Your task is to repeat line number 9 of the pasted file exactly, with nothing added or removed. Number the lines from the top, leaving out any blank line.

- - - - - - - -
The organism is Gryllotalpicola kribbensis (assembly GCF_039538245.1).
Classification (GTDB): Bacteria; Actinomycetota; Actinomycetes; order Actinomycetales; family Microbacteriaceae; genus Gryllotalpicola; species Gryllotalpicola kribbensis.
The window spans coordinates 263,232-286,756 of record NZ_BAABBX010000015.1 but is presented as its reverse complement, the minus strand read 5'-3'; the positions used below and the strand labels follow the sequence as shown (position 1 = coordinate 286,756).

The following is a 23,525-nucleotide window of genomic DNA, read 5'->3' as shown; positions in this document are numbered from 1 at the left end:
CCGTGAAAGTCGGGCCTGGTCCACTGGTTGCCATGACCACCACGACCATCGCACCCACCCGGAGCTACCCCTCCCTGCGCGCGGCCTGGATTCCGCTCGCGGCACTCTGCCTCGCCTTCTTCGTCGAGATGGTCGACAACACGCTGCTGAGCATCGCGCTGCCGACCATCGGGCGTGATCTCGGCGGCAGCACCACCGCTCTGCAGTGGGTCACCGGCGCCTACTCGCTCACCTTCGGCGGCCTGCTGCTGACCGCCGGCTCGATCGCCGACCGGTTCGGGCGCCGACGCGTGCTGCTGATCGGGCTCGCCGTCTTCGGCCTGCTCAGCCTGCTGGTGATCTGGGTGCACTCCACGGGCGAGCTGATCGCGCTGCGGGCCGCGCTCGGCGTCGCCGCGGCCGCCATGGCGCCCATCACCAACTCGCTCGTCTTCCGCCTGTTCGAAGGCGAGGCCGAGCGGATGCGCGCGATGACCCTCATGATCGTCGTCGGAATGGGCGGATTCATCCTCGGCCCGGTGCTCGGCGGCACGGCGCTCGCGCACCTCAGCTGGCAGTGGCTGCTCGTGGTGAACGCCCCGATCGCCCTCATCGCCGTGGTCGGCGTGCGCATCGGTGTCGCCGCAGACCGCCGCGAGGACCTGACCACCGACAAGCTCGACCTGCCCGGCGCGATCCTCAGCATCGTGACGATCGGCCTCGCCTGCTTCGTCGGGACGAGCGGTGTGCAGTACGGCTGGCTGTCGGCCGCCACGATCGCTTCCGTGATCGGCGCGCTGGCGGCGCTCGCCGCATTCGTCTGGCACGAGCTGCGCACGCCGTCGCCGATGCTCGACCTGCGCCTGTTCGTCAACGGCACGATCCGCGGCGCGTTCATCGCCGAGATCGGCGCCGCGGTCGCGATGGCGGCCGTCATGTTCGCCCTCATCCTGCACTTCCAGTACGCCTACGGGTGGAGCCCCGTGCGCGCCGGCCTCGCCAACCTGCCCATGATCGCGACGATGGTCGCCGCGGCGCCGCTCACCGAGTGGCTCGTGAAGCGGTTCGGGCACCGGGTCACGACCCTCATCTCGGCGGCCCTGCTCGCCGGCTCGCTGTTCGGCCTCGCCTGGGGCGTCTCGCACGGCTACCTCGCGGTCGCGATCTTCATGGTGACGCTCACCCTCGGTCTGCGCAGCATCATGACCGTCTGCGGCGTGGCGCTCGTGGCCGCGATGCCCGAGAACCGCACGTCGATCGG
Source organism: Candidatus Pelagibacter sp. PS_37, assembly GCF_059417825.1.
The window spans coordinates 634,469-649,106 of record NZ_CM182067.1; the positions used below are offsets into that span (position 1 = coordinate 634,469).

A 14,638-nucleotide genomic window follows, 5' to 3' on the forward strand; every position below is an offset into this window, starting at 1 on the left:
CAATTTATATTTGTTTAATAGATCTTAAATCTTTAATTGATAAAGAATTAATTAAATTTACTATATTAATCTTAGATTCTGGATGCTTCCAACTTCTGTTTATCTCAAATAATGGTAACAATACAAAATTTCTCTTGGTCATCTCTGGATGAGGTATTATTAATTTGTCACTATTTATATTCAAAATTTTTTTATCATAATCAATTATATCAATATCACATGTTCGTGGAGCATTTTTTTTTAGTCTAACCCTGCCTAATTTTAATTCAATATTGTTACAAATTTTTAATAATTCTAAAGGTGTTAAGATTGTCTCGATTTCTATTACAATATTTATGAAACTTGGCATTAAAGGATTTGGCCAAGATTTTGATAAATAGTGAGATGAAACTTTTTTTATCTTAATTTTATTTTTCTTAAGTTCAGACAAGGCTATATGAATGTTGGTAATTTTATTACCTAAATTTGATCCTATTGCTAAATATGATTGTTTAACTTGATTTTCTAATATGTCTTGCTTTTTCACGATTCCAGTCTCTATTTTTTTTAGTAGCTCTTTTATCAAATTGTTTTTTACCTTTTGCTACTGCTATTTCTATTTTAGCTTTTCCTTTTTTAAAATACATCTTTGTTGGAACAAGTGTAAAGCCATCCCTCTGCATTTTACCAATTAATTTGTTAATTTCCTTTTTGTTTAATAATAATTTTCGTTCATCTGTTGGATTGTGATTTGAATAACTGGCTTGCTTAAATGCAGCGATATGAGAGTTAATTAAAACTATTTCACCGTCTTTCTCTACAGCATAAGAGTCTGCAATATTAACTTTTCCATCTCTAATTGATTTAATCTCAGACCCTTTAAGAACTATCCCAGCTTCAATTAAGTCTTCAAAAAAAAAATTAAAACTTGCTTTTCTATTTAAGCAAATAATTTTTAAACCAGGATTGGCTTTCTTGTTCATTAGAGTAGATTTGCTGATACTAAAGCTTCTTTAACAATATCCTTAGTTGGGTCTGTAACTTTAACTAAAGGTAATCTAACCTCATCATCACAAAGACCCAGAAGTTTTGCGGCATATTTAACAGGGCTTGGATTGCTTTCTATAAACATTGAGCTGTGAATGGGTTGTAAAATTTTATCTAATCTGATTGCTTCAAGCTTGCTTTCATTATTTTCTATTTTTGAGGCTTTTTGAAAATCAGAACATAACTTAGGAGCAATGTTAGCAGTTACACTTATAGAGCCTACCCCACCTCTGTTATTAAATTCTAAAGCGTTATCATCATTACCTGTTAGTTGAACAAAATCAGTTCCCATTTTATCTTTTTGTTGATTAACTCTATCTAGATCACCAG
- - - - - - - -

CAATTTATATTTGTTTAATAGATCTTAAATCTTTAATTGATAAAGAATTAATTAAATTTACTATATTAATCTTAGATTCTGGATGCTTCCAACTTCTGTTTATCTCAAATAATGGTAACAATACAAAATTTCTCTTGGTCATCTCTGGATGAGGTATTATTAATTTGTCACTATTTATATTCAAAATTTTTTTATCATAATCAATTATATCAATATCACATGTTCGTGGAGCATTTTTTTTTAGTCTAACCCTGCCTAATTTTAATTCAATATTGTTACAAATTTTTAATAATTCTAAAGGTGTTAAGATTGTCTCGATTTCTATTACAATATTTATGAAACTTGGCATTAAAGGATTTGGCCAAGATTTTGATAAATAGTGAGATGAAACTTTTTTTATCTTAATTTTATTTTTCTTAAGTTCAGACAAGGCTATATGAATGTTGGTAATTTTATTACCTAAATTTGATCCTATTGCTAAATATGATTGTTTAACTTGATTTTCTAATATGTCTTGCTTTTTCACGATTCCAGTCTCTATTTTTTTTAGTAGCTCTTTTATCAAATTGTTTTTTACCTTTTGCTACTGCTATTTCTATTTTAGCTTTTCCTTTTTTAAAATACATCTTTGTTGGAACAAGTGTAAAGCCATCCCTCTGCATTTTACCAATTAATTTGTTAATTTCCTTTTTGTTTAATAATAATTTTCGTTCATCTGTTGGATTGTGATTTGAATAACTGGCTTGCTTAAATGCAGCGATATGAGAGTTAATTAAAACTATTTCACCGTCTTTCTCTACAGCATAAGAGTCTGCAATATTAACTTTTCCATCTCTAATTGATTTAATCTCAGACCCTTTAAGAACTATCCCAGCTTCAATTAAGTCTTCAAAAAAAAAATTAAAACTTGCTTTTCTATTTAAGCAAATAATTTTTAAACCAGGATTGGCTTTCTTGTTCATTAGAGTAGATTTGCTGATACTAAAGCTTCTTTAACAATATCCTTAGTTGGGTCTGTAACTTTAACTAAAGGTAATCTAACCTCATCATCACAAAGACCCAGAAGTTTTGCGGCATATTTAACAGGGCTTGGATTGCTTTCTATAAACATTGAGCTGTGAATGGGTTGTAAAATTTTATCTAATCTGATTGCTTCAAGCTTGCTTTCATTATTTTCTATTTTTGAGGCTTTTTGAAAATCAGAACATAACTTAGGAGCAATGTTAGCAGTTACACTTATAGAGCCTACCCCACCTCTGTTATTAAATTCTAAAGCGTTATCATCATTACCTGTTAGTTGAACAAAATCAGTTCCCATTTTATCTTTTTGTTGATTAACTCTATCTAGATCACCAG